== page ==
The strange, continuing life of a non-bestseller

Marshall, a Queen Anne resident who covers the book beat for the Seattle P-I, is well positioned to know how even the best of books can slumber on in the marketplace.
Still, "It was the story I was meant to tell," Marshall says.
His "Reconciliation Road, A Family Odyssey," first published in 1993, is the tale of how the Vietnam war affected one American family. Republished two years ago by the University of Washington Press, the book speaks directly from America's broken heart.
"Read this for the peace offering it is," Moyers has written. It "leaves an indelible mark upon the reader," opined the Chicago Tribune. "Poignant," wrote the estimable Halberstam.
"Walter Cronkite said he never wanted to read another book about Vietnam," Marshall recalls. "But he said once he started it, he couldn't stop."
Maybe that's because the Marshalls were not just any American family.
John Marshall received an honorable discharge from the U.S. Army as a conscientious objector in 1970. Marshall's grandfather was the famous general S.L.A. (Slam) Marshall, author of some 30 books of military history, including "Pork Chop Hill."
After the 1967 Six-Day War it was Slam Marshall who toured the battlefields with Mike Wallace for a CBS News special. When he died in 1977 the author's obituary appeared on the front page of the New York Times.
Marshall's C.O. status didn't sit well with his famous grandfather.
"We know why you quit," Slam Marshall wrote his grandson. "It wasn't conscience. You simply chickened out." Slam's barrage was relentless: "No male among us has ever been like that and the women, too, thank heaven, are stronger. That means you don't belong ... You will not be welcome here again and you are herewith constrained not to use our name as family in any connection."
The letter serves as a more potent reflection of the times, when middle class dinner-table conversations about Vietnam took a nasty turn starting, say, in late 1965 and tore apart, more or less, other American families.
If Slam Marshall seemed to be writing from Mount Olympus, the general proved to be all-too-human. An American Heritage article in 1989 delivered a blow to his credibility.
Marshall's reputation rested on one vital book, "Men Against Fire," based on the ex-newspaperman's interviews with soldiers immediately after combat. From their fragmentary experiences he would piece together the larger picture in order to lift the fog of war. In the course of his interviews Marshall concluded that only one out of four soldiers fired their rifles during combat, a figure that got the Army's attention and changed their training tactics.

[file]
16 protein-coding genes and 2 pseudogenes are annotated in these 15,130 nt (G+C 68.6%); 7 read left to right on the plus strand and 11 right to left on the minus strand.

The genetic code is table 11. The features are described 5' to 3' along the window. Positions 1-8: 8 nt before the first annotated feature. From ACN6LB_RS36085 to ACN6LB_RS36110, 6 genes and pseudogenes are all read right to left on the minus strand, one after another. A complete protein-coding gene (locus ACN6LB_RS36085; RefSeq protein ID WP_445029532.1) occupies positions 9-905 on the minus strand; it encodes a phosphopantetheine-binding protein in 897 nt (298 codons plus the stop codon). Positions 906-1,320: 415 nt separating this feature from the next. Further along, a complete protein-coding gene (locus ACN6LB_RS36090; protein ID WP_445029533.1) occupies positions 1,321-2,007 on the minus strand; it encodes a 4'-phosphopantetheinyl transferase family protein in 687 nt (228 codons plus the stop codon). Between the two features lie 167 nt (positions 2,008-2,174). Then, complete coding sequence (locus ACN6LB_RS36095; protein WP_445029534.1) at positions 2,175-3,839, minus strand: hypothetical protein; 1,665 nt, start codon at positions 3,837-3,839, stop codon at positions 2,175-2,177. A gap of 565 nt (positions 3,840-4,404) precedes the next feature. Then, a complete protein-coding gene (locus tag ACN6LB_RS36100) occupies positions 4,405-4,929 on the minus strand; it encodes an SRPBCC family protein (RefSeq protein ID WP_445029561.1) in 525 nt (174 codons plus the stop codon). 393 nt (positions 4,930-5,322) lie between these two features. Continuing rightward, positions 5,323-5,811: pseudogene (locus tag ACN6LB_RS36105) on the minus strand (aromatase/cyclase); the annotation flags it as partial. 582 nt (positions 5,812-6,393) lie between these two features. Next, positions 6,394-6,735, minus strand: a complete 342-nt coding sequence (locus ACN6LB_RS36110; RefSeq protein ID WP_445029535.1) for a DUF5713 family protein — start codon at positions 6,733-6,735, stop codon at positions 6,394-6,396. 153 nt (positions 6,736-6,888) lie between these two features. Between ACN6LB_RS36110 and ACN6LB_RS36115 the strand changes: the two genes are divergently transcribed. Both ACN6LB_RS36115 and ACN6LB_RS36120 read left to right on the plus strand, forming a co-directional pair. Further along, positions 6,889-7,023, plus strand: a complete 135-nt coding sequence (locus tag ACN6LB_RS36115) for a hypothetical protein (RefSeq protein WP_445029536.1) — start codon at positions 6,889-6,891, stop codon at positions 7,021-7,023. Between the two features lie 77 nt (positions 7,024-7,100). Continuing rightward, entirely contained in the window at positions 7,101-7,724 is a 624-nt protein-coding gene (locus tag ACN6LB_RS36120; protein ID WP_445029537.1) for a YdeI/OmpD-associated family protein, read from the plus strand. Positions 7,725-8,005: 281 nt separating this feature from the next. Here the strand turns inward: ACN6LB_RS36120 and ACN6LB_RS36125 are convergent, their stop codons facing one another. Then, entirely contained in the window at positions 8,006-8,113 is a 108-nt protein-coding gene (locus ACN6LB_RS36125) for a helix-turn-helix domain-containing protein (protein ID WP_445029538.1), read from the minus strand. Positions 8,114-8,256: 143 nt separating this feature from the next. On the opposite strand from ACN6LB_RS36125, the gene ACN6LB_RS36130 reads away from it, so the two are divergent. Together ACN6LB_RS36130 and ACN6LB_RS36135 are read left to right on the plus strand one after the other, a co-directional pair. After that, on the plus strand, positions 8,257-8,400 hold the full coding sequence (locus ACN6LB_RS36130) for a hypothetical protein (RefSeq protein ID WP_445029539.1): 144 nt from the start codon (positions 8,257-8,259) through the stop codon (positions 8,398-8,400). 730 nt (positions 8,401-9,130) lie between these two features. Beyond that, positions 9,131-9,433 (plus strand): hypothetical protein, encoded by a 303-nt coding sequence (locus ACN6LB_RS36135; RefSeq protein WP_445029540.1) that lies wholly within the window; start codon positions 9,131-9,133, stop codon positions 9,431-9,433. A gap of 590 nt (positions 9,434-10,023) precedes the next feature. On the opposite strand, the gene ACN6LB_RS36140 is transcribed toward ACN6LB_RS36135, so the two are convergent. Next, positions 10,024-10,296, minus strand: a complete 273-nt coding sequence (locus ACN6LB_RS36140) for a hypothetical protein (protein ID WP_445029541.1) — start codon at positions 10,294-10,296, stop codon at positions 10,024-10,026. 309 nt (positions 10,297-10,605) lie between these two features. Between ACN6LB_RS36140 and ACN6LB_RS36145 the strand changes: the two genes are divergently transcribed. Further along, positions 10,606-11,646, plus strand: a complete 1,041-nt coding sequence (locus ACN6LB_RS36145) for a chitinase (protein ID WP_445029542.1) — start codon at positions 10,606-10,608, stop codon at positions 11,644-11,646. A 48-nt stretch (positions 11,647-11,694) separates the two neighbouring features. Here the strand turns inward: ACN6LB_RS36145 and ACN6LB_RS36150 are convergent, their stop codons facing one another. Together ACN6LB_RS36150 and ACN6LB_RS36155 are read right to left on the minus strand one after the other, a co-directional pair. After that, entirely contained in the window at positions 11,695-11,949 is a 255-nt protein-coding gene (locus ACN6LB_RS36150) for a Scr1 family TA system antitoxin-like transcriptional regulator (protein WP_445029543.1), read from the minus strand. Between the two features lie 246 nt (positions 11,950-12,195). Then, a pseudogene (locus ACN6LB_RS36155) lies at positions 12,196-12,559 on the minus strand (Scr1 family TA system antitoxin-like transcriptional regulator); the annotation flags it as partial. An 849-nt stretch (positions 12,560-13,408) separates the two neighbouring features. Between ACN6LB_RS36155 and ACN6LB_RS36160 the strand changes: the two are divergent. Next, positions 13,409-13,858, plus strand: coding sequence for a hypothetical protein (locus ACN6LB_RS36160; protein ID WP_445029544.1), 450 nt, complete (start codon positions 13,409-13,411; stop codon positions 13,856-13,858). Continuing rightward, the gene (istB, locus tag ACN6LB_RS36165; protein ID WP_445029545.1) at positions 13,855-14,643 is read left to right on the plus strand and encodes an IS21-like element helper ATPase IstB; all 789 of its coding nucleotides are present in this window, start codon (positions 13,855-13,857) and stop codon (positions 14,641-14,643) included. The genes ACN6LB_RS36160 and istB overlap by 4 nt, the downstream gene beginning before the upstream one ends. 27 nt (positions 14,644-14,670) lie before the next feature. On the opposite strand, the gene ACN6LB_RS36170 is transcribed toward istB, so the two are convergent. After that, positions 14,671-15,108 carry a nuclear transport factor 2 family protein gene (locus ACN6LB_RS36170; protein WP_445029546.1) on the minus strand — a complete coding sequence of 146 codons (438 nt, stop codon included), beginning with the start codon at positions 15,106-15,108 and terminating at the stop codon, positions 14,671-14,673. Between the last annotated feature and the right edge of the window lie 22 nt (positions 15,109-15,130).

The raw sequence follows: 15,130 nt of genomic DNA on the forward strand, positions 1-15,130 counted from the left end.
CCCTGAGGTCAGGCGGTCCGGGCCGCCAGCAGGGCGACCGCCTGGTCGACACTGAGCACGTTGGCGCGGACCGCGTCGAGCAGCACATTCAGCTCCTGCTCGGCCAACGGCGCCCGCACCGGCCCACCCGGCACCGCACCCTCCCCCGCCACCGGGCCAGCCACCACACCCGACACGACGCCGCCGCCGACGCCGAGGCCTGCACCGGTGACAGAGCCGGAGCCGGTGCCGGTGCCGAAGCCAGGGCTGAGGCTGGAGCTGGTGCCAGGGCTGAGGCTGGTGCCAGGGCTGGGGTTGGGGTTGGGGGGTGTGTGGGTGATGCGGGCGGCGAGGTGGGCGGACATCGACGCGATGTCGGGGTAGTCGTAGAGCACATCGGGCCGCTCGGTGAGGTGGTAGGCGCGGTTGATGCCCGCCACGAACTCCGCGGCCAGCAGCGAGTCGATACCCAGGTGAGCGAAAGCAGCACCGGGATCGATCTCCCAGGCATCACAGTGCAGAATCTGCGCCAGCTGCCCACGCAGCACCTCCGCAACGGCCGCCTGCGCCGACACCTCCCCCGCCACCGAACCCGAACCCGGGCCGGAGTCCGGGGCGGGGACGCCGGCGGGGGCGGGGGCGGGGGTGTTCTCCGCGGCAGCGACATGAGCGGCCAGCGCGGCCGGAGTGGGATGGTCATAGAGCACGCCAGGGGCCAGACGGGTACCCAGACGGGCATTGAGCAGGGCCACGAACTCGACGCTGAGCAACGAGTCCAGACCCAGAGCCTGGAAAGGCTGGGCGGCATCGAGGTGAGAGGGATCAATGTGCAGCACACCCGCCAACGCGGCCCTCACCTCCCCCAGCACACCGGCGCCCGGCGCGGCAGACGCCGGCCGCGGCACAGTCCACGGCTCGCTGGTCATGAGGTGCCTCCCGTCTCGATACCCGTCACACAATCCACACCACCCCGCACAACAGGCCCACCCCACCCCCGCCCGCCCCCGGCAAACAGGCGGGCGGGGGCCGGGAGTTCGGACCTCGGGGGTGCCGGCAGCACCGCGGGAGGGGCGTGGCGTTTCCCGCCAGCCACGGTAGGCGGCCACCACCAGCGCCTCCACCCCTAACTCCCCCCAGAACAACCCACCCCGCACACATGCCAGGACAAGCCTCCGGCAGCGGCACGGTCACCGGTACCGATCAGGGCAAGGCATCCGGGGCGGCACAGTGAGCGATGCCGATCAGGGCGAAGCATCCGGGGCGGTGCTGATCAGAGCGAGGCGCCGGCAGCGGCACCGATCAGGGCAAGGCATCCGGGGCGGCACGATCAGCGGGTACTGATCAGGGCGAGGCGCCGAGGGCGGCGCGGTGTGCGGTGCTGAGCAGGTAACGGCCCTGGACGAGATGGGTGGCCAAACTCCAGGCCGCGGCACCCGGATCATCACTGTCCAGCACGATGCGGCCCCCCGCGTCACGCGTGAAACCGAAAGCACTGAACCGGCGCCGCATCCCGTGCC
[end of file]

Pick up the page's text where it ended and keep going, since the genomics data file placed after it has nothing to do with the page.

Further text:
The American Heritage article claimed Marshall never conducted company-level interviews and that the one-in-four statistic was made up.
In the autumn of 1989 John Marshall, Seattle P-I journalist, set out on a classic American road trip to find out the truth about his late grandfather.
Along the way Marshall interviews retired generals, historian Stephen Ambrose, Mike Wallace of CBS, and, in a session as weird as Pip calling on Miss Havisham, he meets with a reluctant William Westmoreland, Time Magazine's poster boy for the "light at the end of the tunnel."
Marshall calls on Westmoreland at his home in Charleston, S.C. Westmoreland shakes Marshall's hand, but does not introduce him to his wife. For the interview Westmoreland stares straight ahead, making little eye contact and is "animated as a mannequin." A phone call gives the cranky retired general an excuse to dismiss a surprised Marshall.
Marshall also encounters family - his great uncle, sister, brother and his once alienated father, who helps him in his investigation. The irony dawns on Marshall: His research on Slam Marshall, the man who drove the family apart, is bringing the family back together. And he also encounters the classic American landscape of neon loneliness, of hotel rooms and interstates and the disturbing image of his own face in a nude bar mirror in El Paso, Texas.
Marshall gradually learns that his grandfather, like his wartime acquaintance, Ernest Hemingway, often "played chicken

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